Preparations for Data Reduction
Structural Molecular Biology Laboratory, ChemM230D
Michael R. Sawaya, Duilio Cascio
1) Print out the powerpoint presentation reduce_handouts.ppt  and distribute as handouts. You can use to print the handouts. It takes a long time. Also, you should update studentinstructions_2007.doc and print these current instructions for lab.

Mike's notes for next year:  Maybe next time use figure from the International Tables volume F page 52. Also, Table seems crucial. It describes the conditions for the seven crystal systems. It would be good to explain the rotational symmetry of Laue groups, illustrated on page 51.

1.5) Should make a general overall outline of the entire day --360frames->reduced data. A flowchart. Highlight points of spacegroup determination. Get across the idea that we are only integrating under PREDICTED spot locations. Be prepared with xemacs editor. On current handouts, draw a box around the scripts and give them a light gray background.

2) Today we are going to go from 360 raw images to a set of data intensities for each hkl index.  It involves 3 steps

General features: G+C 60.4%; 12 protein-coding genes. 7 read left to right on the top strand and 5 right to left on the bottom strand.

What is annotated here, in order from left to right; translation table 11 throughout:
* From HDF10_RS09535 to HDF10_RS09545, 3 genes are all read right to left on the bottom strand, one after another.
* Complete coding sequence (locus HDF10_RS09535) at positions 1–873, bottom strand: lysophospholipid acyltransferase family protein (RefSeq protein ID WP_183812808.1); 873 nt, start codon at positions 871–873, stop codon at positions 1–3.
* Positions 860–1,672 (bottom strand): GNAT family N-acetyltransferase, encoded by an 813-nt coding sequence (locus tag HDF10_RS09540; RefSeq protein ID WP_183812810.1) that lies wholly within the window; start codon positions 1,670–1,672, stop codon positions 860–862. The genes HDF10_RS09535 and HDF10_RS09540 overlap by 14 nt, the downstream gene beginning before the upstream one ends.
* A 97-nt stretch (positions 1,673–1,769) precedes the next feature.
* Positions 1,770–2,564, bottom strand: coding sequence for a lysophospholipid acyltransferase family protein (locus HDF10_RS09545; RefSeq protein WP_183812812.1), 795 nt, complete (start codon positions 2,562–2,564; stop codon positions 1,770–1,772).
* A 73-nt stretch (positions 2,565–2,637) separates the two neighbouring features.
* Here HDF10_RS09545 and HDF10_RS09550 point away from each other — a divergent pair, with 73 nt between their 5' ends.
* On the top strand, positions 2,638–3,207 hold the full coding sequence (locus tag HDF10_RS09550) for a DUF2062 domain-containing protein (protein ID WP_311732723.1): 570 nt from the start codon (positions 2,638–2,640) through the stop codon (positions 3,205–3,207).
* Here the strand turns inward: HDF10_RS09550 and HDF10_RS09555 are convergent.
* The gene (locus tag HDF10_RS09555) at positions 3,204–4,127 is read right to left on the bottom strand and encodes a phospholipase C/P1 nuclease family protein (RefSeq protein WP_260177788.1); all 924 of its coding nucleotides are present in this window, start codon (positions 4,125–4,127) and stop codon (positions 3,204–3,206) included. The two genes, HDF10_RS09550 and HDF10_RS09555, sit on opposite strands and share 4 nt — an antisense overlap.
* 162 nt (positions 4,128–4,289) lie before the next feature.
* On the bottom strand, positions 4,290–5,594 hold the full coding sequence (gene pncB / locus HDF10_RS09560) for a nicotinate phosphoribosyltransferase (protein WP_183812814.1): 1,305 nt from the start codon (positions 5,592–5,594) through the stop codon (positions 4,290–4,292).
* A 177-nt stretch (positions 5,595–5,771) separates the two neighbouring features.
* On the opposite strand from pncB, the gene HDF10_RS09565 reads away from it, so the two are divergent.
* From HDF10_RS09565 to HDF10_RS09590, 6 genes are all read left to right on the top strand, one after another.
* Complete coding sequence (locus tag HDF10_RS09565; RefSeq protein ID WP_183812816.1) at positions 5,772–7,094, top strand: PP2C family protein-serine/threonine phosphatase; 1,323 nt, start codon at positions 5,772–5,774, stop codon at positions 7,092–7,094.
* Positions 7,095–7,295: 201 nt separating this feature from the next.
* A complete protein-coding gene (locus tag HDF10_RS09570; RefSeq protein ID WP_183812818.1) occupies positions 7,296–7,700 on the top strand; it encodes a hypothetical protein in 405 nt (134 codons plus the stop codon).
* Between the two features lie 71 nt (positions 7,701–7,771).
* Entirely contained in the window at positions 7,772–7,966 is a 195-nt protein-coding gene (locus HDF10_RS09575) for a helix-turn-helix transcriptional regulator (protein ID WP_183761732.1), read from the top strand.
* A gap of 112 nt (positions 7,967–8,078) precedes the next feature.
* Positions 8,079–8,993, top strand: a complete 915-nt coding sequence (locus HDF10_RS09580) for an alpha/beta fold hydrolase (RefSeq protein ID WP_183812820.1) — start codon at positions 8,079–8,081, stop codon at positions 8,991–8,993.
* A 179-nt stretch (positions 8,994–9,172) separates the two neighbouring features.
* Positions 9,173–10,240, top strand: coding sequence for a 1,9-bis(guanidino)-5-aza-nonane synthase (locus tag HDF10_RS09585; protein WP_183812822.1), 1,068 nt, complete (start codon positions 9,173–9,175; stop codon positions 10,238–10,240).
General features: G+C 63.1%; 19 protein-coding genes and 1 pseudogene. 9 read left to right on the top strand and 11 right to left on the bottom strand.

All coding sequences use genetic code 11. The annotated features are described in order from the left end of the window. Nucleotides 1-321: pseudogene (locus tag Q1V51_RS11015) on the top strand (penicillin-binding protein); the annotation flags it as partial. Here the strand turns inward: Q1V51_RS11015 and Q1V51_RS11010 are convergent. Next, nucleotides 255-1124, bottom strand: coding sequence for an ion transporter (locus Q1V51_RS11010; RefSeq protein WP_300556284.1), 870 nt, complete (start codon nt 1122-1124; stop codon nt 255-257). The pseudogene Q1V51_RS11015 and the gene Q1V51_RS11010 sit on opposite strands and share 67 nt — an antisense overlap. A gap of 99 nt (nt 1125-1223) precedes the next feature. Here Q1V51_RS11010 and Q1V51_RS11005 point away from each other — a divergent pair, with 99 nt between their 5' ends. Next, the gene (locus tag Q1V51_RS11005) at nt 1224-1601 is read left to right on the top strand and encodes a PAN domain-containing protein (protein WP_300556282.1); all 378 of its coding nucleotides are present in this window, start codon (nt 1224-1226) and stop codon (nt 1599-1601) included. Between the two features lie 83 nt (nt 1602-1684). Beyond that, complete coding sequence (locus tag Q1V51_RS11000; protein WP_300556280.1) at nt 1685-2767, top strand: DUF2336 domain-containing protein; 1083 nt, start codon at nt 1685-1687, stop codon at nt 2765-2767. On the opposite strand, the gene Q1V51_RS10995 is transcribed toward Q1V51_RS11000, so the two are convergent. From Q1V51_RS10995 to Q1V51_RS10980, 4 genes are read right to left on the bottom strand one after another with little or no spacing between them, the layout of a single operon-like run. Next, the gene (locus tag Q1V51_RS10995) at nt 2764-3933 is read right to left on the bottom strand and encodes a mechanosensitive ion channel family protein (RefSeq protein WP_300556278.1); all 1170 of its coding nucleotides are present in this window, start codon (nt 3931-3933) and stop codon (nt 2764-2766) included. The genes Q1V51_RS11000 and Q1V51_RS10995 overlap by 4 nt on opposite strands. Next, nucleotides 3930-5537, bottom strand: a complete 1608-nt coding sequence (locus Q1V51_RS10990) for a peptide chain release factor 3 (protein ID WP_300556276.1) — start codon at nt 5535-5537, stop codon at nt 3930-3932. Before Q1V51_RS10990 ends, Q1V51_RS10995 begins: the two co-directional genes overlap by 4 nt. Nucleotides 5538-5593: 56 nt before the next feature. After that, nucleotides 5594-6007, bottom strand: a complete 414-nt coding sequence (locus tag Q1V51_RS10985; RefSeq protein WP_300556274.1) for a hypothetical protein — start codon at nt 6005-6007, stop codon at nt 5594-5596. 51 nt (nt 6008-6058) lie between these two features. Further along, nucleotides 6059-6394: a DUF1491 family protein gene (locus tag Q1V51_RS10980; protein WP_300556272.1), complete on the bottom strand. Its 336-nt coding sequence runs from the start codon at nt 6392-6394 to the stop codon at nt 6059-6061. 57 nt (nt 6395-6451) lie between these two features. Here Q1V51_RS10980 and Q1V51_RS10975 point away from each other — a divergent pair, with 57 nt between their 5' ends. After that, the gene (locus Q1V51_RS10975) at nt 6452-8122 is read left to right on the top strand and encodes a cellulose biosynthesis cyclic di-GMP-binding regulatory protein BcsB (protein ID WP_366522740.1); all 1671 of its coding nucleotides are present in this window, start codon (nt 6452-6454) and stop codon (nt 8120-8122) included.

A) Assigning an index hkl to each reflection
    1) determining the correct Bravais lattice
    2) determining and refining the unit cell parameters
    3) determining and refining the crystal orientation
B) Integrating the intensities for each reflection
    1) summing intensities over a 2 dimensional area
    2) summing intensities between films
C) Producing a file containing the integrated intensites for the unique wedge of reciprocal space
    1) Test the highest symmetry point group that is consistent with the data
    2) Find the set of scale factors for each frame that produces the best agreement between alleged symmetry related intensities.
    3) Examining data collection statistics.

At each step, we narrow down the space group of our crystal. From Bravais lattice to Point Group to Space group.

3) Autoindexing -
We have a pattern of spots on film that was produced by diffraction from a crystal.  If we knew the orientation of the crystal, the wavelength, the distance between the crystal and the film, and the unit cell parameters, it would be easy to index a reflection on the film.  Just look at the sphere of reflection. Trace the diffracted ray back to the reciprocal lattice.  The hkl index is equal to the coordinate of the reciprocal lattice point.

The problem is that we are missing nine of the parameters. We dont know the unit cell dimensions or orientation of the crystal.

Look for three repeating intervals of spots.  Find the cell with the smallest volume.  Show the distortion required to make this cell look like each of the 14 Bravais lattices.

Last week they should have indexed a spot on film using Ewald's sphere diagram I made --mikey_ewald2.gif

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